This Day in History (1968): Rolling Hills golfers beat Charlie Johnson
Retiring golf club president gives fellow golfers an opportunity to defeat links standout.
From the July 31, 1968, edition of the Sun and Flare
It was a sad event last Friday morning on the Rolling Hills Country Club links as Charles A. Johnson, past club president, trudged the final nine holes of his desert golf career in an effort to defeat some 55 fellow golfers and friends.
The spectacle was lightened somewhat by the sigh of special caddies engaged to provide Johnson with shade under a beach umbrella and to keep him cool with a palm frond fan.
The event got underway at 5 a.m. when Johnson approached the first tee with head high and stomach sagging. Selecting a wood, he stroked the ball in his familiar lunging fashion and watched unbelievingly as the ball exploded in mid-flight, leaving a trail of green smoke in its wake, finally settling to the ground under the fluttering of the Stars and Stripes.
For playing a second ball, he incurred a two-stroke penalty. And that' the way his round went -- a penalty for putting out of turn, a penalty for making derogatory remarks about his opponents, for climbing a tee box while the foursome ahead was still on the next green.
He was also penalized for delay of play while his picture was being taken, for playing a shot over after one of the gallery inadvertently moved his ball, and for an infrequently called rule violation covering improper dress.
As he approached the ninth and final green, he was received by a cheering crowd, most of whom were wearing their trophy of the day - a white T-shirt with big block letters spelling out: "I BEAT CHARLIE JOHNSON."
And indeed they had.
Caption for top photo: A GLEEFUL GROUP OF GALLANT GOLFERS garbed in "I Beat Charlie Johnson" T-shirts greets the retiring past president of Rolling Hills Country Club as he gamely approaches the final green. Charlie's gross score of 37, which soared to a 52 due to "penalty" strokes, proved that the only way to beat Charlie is with a pencil.
Also on this date
2012 — Swimmer Michael Phelps breaks the record set in 1964 by Larisa Latynina for the most medals won at the Olympics
2006 — Fidel Castro hands over power to his brother, Raul, in Cuba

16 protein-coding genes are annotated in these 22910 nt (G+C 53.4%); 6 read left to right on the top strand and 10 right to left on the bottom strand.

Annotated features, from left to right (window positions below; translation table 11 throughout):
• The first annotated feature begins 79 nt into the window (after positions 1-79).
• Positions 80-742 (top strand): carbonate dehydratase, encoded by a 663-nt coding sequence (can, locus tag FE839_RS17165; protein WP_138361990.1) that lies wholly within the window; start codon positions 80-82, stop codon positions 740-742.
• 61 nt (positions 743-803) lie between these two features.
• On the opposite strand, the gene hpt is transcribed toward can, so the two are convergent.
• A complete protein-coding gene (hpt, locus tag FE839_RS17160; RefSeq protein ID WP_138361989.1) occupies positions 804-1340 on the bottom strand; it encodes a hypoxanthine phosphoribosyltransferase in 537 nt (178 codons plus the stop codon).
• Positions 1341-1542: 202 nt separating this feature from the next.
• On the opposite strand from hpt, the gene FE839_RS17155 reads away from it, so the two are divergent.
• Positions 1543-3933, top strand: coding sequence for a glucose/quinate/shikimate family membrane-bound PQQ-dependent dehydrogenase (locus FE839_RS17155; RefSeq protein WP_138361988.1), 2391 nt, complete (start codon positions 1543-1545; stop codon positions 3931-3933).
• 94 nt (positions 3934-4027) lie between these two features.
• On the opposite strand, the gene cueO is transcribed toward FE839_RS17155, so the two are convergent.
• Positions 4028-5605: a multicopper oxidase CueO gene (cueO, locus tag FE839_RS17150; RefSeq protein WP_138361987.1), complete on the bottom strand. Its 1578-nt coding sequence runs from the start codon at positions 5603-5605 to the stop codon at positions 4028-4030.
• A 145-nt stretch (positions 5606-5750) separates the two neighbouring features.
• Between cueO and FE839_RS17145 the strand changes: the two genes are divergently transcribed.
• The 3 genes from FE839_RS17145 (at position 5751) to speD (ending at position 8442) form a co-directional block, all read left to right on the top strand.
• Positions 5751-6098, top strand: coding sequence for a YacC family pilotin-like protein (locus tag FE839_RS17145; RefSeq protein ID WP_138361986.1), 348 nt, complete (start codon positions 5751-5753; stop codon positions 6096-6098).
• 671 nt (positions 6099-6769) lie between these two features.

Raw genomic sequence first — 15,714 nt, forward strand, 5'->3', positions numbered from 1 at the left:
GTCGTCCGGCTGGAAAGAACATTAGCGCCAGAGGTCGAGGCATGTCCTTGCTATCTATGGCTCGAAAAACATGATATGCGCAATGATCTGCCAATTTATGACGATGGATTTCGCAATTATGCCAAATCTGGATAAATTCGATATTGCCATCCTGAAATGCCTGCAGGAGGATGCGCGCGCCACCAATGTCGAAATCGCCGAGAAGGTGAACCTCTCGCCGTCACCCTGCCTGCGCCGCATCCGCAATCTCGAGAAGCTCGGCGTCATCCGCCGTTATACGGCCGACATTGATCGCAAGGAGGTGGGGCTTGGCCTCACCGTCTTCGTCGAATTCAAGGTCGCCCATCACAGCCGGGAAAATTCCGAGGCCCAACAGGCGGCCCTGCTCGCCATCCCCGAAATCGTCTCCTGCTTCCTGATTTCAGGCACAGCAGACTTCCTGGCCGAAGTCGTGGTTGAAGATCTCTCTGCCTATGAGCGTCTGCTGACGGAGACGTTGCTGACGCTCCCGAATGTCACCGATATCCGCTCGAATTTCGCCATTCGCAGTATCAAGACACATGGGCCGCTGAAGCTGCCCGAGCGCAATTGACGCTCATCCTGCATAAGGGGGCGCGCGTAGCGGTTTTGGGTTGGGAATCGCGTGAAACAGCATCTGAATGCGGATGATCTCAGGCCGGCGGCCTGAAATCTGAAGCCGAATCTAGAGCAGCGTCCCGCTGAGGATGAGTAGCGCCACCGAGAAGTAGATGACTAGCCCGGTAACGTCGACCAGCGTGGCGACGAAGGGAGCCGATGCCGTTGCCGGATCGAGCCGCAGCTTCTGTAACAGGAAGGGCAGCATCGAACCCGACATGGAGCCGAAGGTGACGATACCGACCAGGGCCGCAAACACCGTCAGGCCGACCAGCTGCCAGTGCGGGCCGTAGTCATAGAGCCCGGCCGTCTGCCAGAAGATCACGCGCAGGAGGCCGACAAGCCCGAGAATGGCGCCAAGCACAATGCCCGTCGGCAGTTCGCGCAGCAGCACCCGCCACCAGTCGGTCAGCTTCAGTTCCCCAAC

1992 — The country of Georgia joins the United Nations
1987 — A tornado tears through Edmonton, Alberta, in Canada, killing 27 people
1971 — Apollo 15 astronauts become the first to ride in a lunar rover
1965 — English author and film producer J.K. Rowling is born at Yate, Gloucestershire, England
1948 — At Idlewild Field in New York, New York International Airport is dedicated. It will later be renamed John F. Kennedy International Airport.
1945 — Pierre Laval, the fugitive former leader of Vichy France, surrenders to Allied soldiers in Austria
1941 — Under instructions from Adolf Hitler, Hermann Goring orders SS General Reinhard Heydrich to "submit to me as soon as possible a general plan of the administrative material and financial measures necessary for carrying out the desired Final Solution of the Jewish question."
1932 — The Nazi Party wins more than 38% of the vote in German elections
1874 — Patrick Francis Healy becomes the first African-American inaugurated as president of a predominantly white university, Georgetown University
1856 — Christchurch, New Zealand, is chartered as a city
1790 — The first U.S. patent is issued, to inventor Samuel Hopkins for a potash process
1715 — Seven days after a Spanish treasure fleet of 12 ships leaves Havana, Cuba, for Spain, 11 of them sink in a storm off the coast of Florida. Centuries later, treasure is salvaged from their wreckage.
1498 — On his third voyage to the Western Hemisphere, Christopher Columbus becomes the first European to discover the island of Trinidad